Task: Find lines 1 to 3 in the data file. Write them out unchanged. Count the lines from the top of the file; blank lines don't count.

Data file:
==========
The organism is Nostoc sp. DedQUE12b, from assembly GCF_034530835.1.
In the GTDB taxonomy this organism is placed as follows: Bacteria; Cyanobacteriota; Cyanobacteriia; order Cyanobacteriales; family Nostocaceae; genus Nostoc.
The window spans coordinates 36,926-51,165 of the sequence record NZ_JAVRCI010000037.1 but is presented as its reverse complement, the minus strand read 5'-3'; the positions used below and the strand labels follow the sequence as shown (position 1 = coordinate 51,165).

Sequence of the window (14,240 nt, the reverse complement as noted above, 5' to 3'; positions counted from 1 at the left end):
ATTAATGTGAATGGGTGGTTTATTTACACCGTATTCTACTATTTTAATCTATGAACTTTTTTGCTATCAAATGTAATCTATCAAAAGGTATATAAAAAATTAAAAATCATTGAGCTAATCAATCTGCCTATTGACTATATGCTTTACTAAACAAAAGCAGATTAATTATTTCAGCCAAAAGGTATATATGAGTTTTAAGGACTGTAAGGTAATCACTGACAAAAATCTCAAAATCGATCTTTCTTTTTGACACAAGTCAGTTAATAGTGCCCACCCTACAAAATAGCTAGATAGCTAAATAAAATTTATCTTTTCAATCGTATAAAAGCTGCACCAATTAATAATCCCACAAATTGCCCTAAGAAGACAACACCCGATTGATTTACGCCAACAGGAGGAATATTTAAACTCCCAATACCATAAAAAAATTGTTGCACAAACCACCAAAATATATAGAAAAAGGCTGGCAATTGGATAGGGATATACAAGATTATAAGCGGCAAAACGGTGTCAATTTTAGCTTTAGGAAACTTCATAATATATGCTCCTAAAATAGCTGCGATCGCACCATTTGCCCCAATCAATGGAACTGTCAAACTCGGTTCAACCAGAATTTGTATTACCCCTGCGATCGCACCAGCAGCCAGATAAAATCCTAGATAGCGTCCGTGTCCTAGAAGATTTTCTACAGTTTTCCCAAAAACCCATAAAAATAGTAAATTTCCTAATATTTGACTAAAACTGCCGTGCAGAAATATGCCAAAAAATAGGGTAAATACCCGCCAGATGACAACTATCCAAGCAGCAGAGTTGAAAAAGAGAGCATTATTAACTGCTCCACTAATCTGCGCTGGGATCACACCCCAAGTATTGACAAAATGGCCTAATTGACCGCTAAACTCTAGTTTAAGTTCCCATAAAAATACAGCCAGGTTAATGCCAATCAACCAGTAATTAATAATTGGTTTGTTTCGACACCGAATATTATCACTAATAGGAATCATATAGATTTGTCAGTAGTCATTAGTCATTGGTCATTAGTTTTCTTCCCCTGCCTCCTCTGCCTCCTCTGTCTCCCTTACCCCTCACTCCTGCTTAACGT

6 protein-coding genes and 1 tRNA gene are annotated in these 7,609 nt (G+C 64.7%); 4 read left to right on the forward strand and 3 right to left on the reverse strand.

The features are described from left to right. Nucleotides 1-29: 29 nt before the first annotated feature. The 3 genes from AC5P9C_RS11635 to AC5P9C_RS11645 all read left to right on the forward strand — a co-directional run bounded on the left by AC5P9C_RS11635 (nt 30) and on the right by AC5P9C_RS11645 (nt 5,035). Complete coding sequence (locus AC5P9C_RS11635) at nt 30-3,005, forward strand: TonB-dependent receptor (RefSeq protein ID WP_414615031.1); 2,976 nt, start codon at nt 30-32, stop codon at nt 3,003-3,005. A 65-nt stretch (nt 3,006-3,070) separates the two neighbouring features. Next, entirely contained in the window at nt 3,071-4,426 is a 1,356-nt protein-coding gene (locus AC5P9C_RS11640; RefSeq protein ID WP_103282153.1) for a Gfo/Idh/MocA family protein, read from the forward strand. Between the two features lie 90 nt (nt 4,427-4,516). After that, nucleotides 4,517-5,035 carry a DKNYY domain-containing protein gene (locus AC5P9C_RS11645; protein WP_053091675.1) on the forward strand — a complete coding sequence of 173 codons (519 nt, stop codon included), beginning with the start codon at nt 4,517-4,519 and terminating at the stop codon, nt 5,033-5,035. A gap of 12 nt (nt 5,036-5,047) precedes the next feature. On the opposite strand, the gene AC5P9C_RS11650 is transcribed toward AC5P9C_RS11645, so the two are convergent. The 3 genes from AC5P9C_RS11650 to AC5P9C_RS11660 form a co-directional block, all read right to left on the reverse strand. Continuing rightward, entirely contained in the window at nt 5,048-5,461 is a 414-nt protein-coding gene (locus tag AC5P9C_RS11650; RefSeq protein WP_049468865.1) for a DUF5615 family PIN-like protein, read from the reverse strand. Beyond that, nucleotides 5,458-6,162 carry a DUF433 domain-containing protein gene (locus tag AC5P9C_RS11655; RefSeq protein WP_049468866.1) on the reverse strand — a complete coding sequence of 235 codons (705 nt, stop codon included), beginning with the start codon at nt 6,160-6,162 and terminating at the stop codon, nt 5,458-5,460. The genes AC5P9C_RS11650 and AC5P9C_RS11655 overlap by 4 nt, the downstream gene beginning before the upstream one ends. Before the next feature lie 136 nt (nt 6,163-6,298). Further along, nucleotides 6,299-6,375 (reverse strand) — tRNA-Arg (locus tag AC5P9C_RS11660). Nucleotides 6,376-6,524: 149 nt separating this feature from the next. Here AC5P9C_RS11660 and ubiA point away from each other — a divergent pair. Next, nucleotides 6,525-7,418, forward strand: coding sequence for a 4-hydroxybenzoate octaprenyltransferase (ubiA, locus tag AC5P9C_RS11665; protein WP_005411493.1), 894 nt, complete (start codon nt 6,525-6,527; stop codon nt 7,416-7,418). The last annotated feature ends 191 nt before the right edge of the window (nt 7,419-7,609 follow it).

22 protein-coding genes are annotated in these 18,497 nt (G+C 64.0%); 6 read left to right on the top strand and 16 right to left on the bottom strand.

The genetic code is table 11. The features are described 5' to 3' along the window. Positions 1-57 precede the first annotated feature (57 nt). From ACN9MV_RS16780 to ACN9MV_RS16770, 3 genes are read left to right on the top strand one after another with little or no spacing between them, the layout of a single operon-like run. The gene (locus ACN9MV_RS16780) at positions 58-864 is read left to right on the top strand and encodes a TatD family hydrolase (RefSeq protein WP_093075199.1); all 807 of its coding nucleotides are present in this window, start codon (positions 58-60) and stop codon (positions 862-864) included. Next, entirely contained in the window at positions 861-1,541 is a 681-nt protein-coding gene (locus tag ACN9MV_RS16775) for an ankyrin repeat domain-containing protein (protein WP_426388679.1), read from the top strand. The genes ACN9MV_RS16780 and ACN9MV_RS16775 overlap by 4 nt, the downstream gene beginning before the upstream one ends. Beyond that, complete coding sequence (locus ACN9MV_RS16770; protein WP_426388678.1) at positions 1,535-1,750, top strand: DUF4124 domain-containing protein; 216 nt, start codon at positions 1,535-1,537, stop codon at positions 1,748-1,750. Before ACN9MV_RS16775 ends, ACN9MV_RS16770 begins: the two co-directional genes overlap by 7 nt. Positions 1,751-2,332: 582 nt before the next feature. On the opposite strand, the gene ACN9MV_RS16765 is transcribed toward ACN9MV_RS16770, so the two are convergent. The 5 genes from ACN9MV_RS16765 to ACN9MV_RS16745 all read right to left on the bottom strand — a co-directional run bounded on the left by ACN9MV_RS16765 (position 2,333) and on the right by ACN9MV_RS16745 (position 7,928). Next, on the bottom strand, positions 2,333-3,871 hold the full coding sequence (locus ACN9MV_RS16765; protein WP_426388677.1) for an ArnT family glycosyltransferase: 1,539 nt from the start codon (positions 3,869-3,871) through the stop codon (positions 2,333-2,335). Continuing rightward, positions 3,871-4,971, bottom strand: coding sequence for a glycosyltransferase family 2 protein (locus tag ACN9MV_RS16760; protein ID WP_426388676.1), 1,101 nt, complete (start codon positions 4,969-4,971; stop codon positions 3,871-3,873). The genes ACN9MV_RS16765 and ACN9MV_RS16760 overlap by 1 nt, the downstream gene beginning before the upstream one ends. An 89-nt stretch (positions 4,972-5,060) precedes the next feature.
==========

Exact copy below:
The organism is Nostoc sp. DedQUE12b, from assembly GCF_034530835.1.
In the GTDB taxonomy this organism is placed as follows: Bacteria; Cyanobacteriota; Cyanobacteriia; order Cyanobacteriales; family Nostocaceae; genus Nostoc.
The window spans coordinates 36,926-51,165 of the sequence record NZ_JAVRCI010000037.1 but is presented as its reverse complement, the minus strand read 5'-3'; the positions used below and the strand labels follow the sequence as shown (position 1 = coordinate 51,165).